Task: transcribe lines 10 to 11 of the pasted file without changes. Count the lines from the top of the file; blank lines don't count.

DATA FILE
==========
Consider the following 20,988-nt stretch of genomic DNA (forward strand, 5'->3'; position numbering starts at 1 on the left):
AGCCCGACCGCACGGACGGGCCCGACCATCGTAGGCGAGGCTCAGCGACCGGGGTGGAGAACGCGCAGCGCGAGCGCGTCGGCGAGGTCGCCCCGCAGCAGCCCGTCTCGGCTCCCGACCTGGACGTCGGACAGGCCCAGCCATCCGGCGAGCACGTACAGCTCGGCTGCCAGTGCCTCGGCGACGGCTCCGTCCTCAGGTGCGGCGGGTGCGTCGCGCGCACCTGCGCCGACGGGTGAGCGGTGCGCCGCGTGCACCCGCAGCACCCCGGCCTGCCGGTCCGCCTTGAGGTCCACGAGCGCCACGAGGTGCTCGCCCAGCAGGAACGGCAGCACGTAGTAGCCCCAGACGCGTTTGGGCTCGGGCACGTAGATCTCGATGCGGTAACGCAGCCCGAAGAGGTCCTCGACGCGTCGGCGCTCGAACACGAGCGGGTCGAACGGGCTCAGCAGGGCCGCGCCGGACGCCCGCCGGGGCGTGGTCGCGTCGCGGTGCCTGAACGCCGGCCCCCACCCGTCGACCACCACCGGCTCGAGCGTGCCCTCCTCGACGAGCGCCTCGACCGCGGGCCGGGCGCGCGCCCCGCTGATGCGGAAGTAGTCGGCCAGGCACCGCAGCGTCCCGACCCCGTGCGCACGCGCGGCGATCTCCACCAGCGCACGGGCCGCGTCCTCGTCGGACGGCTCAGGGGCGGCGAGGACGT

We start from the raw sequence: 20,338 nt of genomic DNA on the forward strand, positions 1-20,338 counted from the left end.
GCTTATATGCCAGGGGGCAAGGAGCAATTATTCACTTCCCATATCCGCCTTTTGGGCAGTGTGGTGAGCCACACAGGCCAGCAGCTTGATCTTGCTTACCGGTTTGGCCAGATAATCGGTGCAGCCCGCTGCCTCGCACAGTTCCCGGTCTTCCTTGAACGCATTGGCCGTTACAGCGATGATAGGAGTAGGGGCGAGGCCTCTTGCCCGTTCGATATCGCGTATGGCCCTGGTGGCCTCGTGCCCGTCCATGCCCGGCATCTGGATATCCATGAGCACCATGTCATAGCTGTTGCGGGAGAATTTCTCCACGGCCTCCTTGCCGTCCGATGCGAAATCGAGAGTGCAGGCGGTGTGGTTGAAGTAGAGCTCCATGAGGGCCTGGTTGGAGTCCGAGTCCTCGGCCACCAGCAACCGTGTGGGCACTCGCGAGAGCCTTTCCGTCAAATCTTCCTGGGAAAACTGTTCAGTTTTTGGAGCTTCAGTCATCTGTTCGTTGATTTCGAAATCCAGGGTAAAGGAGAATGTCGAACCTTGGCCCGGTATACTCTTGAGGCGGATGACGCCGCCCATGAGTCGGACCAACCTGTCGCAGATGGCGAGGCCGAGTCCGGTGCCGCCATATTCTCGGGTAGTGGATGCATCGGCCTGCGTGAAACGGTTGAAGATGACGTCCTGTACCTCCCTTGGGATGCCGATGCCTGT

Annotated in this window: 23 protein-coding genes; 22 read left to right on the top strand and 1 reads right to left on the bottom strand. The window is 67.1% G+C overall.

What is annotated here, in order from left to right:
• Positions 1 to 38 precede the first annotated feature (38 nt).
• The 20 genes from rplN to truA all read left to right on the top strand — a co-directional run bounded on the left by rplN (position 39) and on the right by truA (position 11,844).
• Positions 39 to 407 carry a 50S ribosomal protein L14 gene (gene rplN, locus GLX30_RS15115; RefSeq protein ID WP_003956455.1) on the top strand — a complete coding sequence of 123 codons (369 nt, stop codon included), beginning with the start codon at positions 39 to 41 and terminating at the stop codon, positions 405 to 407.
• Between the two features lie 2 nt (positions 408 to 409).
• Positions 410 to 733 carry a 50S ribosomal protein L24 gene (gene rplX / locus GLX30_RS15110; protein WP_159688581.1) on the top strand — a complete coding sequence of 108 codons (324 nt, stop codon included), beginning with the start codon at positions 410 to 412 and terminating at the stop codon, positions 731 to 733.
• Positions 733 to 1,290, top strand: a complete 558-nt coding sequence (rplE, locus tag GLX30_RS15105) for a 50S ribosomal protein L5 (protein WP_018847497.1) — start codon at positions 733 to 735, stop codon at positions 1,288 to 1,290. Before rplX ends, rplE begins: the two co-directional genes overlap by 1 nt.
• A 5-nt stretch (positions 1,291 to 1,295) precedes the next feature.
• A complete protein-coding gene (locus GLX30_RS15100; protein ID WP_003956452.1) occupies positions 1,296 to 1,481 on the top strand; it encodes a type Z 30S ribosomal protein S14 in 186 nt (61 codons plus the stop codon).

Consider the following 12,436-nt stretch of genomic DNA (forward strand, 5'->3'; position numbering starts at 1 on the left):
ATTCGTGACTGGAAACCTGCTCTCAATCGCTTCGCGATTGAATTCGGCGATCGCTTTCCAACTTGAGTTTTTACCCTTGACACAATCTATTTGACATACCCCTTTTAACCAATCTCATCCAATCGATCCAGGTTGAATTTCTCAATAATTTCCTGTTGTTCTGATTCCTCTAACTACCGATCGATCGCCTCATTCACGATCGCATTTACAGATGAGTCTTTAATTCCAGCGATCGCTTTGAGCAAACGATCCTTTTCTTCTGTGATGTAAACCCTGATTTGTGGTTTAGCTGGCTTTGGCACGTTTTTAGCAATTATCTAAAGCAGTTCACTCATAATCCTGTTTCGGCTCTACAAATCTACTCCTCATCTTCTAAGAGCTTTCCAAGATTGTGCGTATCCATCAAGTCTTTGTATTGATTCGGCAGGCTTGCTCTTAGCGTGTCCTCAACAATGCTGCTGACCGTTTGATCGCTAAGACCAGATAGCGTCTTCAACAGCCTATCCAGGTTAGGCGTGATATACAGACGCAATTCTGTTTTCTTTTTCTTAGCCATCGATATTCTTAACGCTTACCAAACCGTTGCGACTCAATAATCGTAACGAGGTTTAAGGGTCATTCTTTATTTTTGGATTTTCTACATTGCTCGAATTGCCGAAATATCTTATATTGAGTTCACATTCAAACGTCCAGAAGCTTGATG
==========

• Between the two features lie 2 nt (positions 408 to 409).
• Positions 410 to 733 carry a 50S ribosomal protein L24 gene (gene rplX / locus GLX30_RS15110; protein WP_159688581.1) on the top strand — a complete coding sequence of 108 codons (324 nt, stop codon included), beginning with the start codon at positions 410 to 412 and terminating at the stop codon, positions 731 to 733.